Wow! December already – well, it’s been a fast and furious year, kicking off with the media fest that was the Conficker worm, through various other disasters and debacles all of which have only confirmed to many of us in the industry that our utopian malware free world is not likely to arrive any time soon (sorry David, you’ll have to delay that retirement for a while).
Things haven’t slowed down much, and over the last days a few things have caught my ever roving eye,
Firstly, there was a rather amusing spat caused by software company Prevx firstly accusing Microsoft security patches for causing a ‘black screen of death’, (which of course was fixed by their own patch), and later retracting the statement when it became clear that it wasn’t the security patches, but more likely the actions of malware on the systems that causes the problem. (Link: http://news.bbc.co.uk/2/hi/technology/8388253.stm). One has to wonder how the Prevx patch was supposed to really fix the problem if they had no real idea of the cause – at least, they hadn’t checked whether it really was the fault of MS.
Secondly, there was the rather splendid news that the URL shortening service bit.ly – among the most popular shorteners for users of sites like Twitter – has signed up with three major security vendors (Sohpos, Verisign and Websense) to try to block spam and malicious links on their site. This can only be a “Good Thing” (TM). (Link: http://www.wired.com/epicenter/2009/11/bitly-partners-with-security-firms-to-block-spams-scams-from-twitter/). Some of the other services offer previewing of the links, but this is extra annoyance for users and also pushes the decision on whether to visit the site to the user (not a Good Thing).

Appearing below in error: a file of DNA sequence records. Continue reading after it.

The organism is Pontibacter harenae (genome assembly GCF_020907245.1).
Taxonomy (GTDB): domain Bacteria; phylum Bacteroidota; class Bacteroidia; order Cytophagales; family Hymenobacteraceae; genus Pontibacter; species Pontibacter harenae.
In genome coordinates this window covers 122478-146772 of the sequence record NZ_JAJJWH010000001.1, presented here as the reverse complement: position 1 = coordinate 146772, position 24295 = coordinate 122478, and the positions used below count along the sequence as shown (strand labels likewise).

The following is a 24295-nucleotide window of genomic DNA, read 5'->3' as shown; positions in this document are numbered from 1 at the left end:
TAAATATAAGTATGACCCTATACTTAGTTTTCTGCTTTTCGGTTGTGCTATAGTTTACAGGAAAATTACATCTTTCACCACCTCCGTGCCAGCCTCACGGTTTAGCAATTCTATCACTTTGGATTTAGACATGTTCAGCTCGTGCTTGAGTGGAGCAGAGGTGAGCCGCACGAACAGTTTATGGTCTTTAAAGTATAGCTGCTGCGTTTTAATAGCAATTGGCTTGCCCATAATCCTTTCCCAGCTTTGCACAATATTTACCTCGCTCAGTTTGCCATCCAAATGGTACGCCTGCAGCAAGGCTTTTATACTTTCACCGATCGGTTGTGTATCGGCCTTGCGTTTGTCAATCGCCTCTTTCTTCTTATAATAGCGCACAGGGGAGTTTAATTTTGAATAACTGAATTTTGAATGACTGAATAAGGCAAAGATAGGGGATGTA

Thirdly, there is some heartening news from Facebook in that they’re going to offer more granular control over content privacy. There have been quite a few articles and papers on this subject, (including one by yours truly) so it’s good to see that the issues have been considered. I don’t know that it will solve all of the problems, but it may well highlight the privacy issue to more FB users who perhaps weren’t aware that, say, joining a Network exposes their content to all the members of that network unless they specifically block that (Link: http://blog.facebook.com/blog.php?post=190423927130). Social networks are great things for keeping up with people, particularly if you’re a continent hopping researcher with friends all over the world, but the rapid explosion in their use has led to frequent lapses in security and the discovery that – as is often the case – security and privacy issues have been secondary to service development and uptake.
Lastly, and I hope you’ll forgive me for the quick tune on my own trumpet, I’m happy to announce that K7 Security Solutions are now available in German, and can be found at http://k7.de (Disclosure of interest: I am also the CTO of K7 Computing Ltd).
Andrew Lee CISSP